Gesar epic tradition
Inscribed in 2009 (4.COM) on the Representative List of the Intangible Cultural Heritage of Humanity
- Gesar epic tradition
- © 2008 by IEL of CASS
The ethnic Tibetan, Mongolian and Tu communities in western and northern China share the story of the ancient hero King Gesar, sent to heaven to vanquish monsters, depose the powerful, and aid the weak while unifying disparate tribes. The singers and storytellers who preserve the Gesar epic tradition perform episodes of the vast oral narrative (known as ‘beads on a string’) in alternating passages of prose and verse with numerous regional differences. Tibetan masters carry bronze mirrors and use facial expressions, sound effects and gestures to enhance their singing, while Mongolian performers are accompanied by fiddles and intersperse improvised, melodic singing with musical storytelling and oral narrative. Epic performances, often accompanied by rituals such as offerings and meditation, are embedded in the religious and daily lives of the community. For example, when a child is born, passages about King Gesar’s descent into the world are sung. The hundreds of myths, folktales, ballads and proverbs handed down as part of the tradition not only serve as a form of major entertainment in rural communities but also educate listeners in history, religion, custom, morality and science. A continuing inspiration for thangka painting, Tibetan opera and other art forms, the Gesar epic imbues audiences both young and old with a sense of cultural identity and historical continuity.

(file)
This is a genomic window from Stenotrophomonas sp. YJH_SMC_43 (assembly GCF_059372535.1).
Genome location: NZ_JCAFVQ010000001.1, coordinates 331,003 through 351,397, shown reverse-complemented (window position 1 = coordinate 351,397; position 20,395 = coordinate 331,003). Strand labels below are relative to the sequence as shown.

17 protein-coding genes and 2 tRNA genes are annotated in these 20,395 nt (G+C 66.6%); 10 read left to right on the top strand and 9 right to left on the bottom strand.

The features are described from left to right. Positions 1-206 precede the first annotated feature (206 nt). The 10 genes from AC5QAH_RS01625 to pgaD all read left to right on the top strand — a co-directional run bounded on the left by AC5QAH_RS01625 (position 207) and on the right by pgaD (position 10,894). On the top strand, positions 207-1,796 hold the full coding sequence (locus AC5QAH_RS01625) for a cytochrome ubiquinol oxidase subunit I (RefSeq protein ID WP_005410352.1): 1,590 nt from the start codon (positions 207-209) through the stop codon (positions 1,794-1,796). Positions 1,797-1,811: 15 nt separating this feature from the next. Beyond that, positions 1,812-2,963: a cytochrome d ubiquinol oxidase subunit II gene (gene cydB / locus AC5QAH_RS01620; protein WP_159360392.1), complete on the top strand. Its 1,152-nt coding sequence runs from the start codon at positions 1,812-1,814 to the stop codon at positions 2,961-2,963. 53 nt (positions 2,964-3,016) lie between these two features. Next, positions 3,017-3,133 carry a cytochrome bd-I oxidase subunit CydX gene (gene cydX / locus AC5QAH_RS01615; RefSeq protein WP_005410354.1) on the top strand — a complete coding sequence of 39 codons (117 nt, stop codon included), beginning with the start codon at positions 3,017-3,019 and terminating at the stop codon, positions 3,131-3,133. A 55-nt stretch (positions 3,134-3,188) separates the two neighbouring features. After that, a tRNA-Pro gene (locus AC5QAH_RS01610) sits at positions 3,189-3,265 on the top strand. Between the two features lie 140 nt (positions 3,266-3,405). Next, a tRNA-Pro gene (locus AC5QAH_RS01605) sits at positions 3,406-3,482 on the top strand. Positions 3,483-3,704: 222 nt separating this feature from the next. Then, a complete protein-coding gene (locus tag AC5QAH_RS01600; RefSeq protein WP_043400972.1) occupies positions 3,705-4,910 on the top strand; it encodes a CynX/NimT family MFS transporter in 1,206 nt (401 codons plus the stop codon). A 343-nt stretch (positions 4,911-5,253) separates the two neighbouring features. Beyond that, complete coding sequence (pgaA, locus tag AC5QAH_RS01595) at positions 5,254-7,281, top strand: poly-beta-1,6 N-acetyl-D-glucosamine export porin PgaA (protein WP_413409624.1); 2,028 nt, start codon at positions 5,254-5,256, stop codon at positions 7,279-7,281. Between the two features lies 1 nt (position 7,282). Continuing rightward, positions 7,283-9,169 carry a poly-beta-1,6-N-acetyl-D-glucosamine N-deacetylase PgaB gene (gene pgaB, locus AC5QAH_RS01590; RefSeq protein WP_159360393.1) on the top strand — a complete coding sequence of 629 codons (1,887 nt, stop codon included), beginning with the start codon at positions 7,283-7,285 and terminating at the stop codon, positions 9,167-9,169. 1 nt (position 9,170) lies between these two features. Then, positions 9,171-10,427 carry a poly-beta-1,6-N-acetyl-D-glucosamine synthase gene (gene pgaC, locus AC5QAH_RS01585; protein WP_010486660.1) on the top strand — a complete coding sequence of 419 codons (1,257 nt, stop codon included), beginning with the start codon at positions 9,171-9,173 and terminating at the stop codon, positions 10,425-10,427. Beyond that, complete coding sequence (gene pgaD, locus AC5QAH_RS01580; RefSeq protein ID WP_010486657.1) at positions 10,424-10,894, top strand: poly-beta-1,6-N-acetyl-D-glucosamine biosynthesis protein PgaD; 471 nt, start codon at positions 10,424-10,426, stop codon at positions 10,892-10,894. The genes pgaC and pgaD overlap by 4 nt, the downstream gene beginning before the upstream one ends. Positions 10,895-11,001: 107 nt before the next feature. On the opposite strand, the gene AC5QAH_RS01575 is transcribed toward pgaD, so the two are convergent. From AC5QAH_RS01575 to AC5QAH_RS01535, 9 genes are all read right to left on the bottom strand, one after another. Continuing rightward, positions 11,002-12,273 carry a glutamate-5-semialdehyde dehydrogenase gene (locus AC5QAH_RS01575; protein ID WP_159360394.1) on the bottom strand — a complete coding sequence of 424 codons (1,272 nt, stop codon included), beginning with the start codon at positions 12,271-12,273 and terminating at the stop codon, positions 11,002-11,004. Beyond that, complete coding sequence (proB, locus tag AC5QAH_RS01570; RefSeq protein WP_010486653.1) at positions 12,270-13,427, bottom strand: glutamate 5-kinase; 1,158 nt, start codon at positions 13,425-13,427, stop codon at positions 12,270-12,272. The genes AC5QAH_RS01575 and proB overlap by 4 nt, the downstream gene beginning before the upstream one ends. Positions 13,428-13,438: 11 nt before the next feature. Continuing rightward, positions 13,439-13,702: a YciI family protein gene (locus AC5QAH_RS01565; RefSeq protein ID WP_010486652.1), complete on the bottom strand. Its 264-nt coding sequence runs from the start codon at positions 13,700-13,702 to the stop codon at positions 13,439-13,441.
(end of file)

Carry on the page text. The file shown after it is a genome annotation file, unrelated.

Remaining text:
- Consent of communities: English
Decision 4.COM 13.14
The Committee (…) decides that [this element] satisfies the criteria for inscription on the Representative List of the Intangible Cultural Heritage of Humanity, as follows:
- R.1: Transmission of the Gesar epic from generation to generation is clearly described and the element gives a sense of identity and continuity to the several ethnic communities concerned;
- R.2: Inscription of the Gesar epic tradition on the Representative List would contribute to the visibility of intangible cultural heritage and promote respect for cultural diversity and human creativity;
- R.3: The safeguarding measures described in the nomination include efforts focused on research and transmission while strengthening the cultural space in which the epic is learned and performed;
- R.4: The communities concerned were involved in the nomination process and gave their consent in a free, prior and informed manner;
- R.5: The element is inscribed on the National List of Intangible Cultural Heritage administered by the Department of Intangible Cultural Heritage of the Ministry of Culture.
© 2008 by IEL of CASS
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